Is your child underachieving?  Why you need to know.


No one knows how many children are underachieving but it is estimated that more than 25% of students could do better!

That is a large number of students who are not reaching their learning potential.

Underachievement can lead to children seeing themselves as failures and placing self-imposed limits on what they can achieve in the future.   It occurs when a child’s academic performance is below what is expected based on the child’s ability, aptitude or intelligence.

A child who ‘could do better’ is underachieving.

It can be difficult for teachers to know when a student could do better.  Teachers only know the child in the context of school or classroom learning.    This is unfortunate because students who are underachieving need help.  They need someone to provide support that unlocks their potential.

Kids who underachieve are Seed Pod Kids, waiting for the right situation to help them grow into Superstars.  (See my book – From Seedpod to Superstar – – for detailed information).

They are the ‘grey area’ students who often go unnoticed in class and who are not getting the support they need to blossom.  They are the kids who are trying to learn, failing to get the grades they expect, and gradually losing their confidence in their ability to learn.

And, unfortunately, they are the kids who are likely to end up getting in trouble with the law, taking drugs, dropping out of school.

So what can be done to help these students?

We need a three-step process. We must know who they are, decide what help they need, and offer that help.

That is why it is so important to understand the signs of underachievement, signs which are often missed by educators.

But there is good news.  Teachers might not know that a child is underachieving but Moms do!

In my experience it is mothers who know when there is something not quite right about their child’s learning.  It is mothers who know that their child could do better.  It is mothers who know their child better than anyone else.

And it is mothers who can make sure their child gets the help that helps them grow into Superstars.

How do mothers know?  Mothers are the ones who pick up on subtle signs such as –

  • lack of motivation
  • disinterest in school
  • not completing homework
  • making excuses for failure
  • daydreaming
  • too much socializing
  • making school work a low priority
  • failing grades
  • not taking satisfaction in their work
  • believing they have no chance to succeed
  • depression
  • isolation
  • problem behaviour
  • hanging out with a delinquent crowd

All children underachieve at some time in their school career. They may not do their best work 100% of the time and will occasionally receive a poor grade on an assignment. All children go through phases when they let school work slide because of other interests.

But underachievement should be considered a problem if:

The behaviour occurs over a long period of time

  • The student gradually falls further and further behind
  • He or she is unable to catch up without extra support
  • The student is missing important foundational skills needed for future classes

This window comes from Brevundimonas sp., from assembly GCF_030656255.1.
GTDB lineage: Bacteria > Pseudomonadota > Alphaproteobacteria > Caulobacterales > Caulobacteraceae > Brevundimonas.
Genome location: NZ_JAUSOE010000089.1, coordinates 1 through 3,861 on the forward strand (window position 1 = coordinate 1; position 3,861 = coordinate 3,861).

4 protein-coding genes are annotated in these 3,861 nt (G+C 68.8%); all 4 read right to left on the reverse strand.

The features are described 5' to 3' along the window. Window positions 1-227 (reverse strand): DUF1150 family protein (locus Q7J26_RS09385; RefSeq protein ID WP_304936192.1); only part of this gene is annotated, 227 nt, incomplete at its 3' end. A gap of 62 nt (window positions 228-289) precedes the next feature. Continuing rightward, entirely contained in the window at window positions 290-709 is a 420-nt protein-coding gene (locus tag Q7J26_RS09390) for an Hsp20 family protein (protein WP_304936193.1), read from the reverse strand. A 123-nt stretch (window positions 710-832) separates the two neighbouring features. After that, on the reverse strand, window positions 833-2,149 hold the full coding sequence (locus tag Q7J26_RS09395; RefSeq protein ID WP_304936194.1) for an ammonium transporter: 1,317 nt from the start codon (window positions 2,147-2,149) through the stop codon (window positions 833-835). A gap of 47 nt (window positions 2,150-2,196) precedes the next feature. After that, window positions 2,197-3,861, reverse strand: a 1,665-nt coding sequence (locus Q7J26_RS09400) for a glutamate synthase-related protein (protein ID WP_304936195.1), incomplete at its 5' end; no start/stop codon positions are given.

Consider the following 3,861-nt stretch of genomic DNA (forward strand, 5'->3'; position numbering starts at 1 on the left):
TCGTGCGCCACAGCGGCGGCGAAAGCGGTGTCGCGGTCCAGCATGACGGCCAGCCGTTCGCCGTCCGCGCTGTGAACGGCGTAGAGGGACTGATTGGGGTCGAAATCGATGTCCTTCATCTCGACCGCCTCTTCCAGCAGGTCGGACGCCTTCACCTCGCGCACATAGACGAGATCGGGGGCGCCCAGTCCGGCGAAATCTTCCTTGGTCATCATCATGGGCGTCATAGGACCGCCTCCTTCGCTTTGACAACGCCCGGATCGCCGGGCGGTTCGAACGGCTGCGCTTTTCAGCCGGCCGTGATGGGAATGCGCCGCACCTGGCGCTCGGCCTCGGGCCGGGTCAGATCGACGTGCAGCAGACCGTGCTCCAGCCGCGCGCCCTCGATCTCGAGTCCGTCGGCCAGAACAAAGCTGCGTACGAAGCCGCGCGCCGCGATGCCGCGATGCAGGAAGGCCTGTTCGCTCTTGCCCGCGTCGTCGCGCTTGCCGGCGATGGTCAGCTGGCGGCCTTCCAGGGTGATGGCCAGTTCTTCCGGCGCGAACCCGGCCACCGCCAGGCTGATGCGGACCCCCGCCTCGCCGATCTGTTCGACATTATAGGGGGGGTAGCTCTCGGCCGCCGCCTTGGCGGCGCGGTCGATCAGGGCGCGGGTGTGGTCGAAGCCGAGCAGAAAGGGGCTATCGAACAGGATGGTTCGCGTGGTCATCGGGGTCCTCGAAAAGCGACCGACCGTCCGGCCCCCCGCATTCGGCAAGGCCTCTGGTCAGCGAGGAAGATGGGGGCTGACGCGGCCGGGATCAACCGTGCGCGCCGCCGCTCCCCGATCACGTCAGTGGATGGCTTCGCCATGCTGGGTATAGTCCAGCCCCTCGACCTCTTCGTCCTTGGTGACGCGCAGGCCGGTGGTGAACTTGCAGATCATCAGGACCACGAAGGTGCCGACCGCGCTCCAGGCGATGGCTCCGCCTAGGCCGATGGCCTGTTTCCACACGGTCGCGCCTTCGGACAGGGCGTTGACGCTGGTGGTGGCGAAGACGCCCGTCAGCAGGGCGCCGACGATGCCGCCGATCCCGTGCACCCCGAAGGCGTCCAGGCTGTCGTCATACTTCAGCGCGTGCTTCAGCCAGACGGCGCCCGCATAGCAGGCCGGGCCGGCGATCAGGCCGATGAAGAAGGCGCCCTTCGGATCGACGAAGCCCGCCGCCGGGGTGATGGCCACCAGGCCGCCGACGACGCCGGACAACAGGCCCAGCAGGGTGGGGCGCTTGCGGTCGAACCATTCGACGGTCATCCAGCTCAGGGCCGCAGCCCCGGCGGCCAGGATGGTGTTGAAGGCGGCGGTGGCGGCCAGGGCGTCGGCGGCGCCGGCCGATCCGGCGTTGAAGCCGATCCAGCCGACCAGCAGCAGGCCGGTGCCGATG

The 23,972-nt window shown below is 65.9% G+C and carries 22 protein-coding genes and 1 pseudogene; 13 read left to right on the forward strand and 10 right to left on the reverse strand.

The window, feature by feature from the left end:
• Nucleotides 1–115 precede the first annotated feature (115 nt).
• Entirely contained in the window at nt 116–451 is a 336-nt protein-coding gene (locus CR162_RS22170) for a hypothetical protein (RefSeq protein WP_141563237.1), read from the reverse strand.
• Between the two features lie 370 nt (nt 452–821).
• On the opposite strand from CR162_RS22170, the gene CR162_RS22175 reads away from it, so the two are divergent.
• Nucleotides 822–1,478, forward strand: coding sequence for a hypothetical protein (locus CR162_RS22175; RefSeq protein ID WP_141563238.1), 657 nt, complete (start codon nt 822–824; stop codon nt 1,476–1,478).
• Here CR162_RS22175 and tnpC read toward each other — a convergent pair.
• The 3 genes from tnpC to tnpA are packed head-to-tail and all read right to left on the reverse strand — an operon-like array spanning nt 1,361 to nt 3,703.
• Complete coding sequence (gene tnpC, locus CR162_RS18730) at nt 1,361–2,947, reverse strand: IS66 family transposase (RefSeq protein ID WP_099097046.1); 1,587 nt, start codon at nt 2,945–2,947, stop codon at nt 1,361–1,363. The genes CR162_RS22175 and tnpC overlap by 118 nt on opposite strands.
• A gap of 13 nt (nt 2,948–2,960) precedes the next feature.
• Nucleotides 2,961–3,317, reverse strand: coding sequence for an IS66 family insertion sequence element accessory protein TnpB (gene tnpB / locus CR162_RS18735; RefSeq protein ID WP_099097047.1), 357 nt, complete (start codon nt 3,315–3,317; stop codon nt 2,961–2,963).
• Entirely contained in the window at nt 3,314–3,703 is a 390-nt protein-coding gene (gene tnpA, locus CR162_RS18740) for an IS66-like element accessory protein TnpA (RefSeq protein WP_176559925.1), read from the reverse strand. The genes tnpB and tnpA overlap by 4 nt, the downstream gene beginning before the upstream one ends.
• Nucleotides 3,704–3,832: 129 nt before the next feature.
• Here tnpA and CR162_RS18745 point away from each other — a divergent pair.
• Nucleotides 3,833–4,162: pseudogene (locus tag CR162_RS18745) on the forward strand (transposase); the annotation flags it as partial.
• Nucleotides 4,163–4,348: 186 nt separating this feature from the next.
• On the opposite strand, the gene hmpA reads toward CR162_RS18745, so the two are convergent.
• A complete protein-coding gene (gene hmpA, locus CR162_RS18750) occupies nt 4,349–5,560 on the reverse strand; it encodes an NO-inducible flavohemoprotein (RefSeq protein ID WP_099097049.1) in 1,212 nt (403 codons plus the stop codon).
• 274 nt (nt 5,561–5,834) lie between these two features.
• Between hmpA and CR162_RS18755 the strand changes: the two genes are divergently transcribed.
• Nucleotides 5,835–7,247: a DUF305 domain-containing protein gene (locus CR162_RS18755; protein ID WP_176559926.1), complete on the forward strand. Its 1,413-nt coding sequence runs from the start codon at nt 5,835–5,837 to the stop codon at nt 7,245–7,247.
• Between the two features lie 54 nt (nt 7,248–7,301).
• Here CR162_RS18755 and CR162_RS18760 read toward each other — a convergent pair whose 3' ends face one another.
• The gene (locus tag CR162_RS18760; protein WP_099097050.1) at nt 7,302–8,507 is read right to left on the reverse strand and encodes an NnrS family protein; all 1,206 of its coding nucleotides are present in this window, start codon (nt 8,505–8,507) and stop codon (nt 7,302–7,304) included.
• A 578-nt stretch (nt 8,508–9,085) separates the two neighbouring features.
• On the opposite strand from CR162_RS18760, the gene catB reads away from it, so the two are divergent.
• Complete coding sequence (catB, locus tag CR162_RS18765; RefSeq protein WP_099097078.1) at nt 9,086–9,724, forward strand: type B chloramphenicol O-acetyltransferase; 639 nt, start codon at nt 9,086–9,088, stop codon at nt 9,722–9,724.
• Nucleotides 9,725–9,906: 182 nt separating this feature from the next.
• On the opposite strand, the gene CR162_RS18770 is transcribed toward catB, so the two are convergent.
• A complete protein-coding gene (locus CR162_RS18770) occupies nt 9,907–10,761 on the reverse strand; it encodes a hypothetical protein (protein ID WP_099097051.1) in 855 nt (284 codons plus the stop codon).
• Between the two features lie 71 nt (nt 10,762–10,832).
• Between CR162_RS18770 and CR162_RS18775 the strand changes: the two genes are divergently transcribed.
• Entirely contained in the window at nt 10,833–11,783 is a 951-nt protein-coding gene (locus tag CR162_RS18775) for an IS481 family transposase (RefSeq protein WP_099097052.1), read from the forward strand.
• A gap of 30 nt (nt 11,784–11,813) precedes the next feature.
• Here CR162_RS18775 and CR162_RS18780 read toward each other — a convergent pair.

• Marks are well below what can be expected for their grade level
  • The problem occurs over more than one school year
  • The student is in distress

What causes a student to underachieve?

The many possible reasons for underachievement – lack of self-confidence, feeling overwhelmed and incapable of doing better, lack of self-discipline, low teacher expectations – are the result of two possible causes.

  1. An unidentified learning challenge

Many children underachieve because of an unidentified learning challenge. We expect children to know how to learn but when a child does not have the basic skills that lead to learning he or she finds it difficult or even impossible to reach their full potential.

  1. A teaching style that does not match the child’s learning style

Children learn in different ways. When the way they are taught does not match the way they learn best it is difficult for them to use their skills and to show their abilities. As a result, many children either accept and live up to lower expectations or stop trying to learn. Some even drop out of school.

  1. An emotional issue

Lack of self-confidence, a need to ‘fit in’, disinterest in what is being taught lead to low outcomes.

What can parents do?

If you know, or think, that your child ‘could do better’ you need to take action.   Teachers have little time and less energy to help students who are not making a fuss, getting by in class and are not a major problem.

You must give your child the motivation he or she needs to reach their full learning potential.  You must help your child reignite their desire to learn.

It isn’t easy but it is possible.

Use this five step process to help make it happen.

  1. Set the scene for learning.

Create an environment where your child has some control over his or her learning and be ready to connect with what your child is doing and to compliment him or her on their work.

  1. Create a vision for the future.

Your child’s vision, not yours.  Give your child something to work towards.

3. Help your child commit to doing his work.

Don’t let emotions get in the way of facts and recognize and handle excuses.

4. Show your child how to plan for success.

Help your child know how to get their work done

  1. Follow through

Starting is often the hardest part of getting work done.  Show your child how to begin their work.

Using these five steps you can change your underachieving child into one who reaches his or her full learning potential.

And wouldn’t that feel good?

I have a course coming up that shows you exactly how to motivate your child and make learning happen.

Let me know if you want a preview copy

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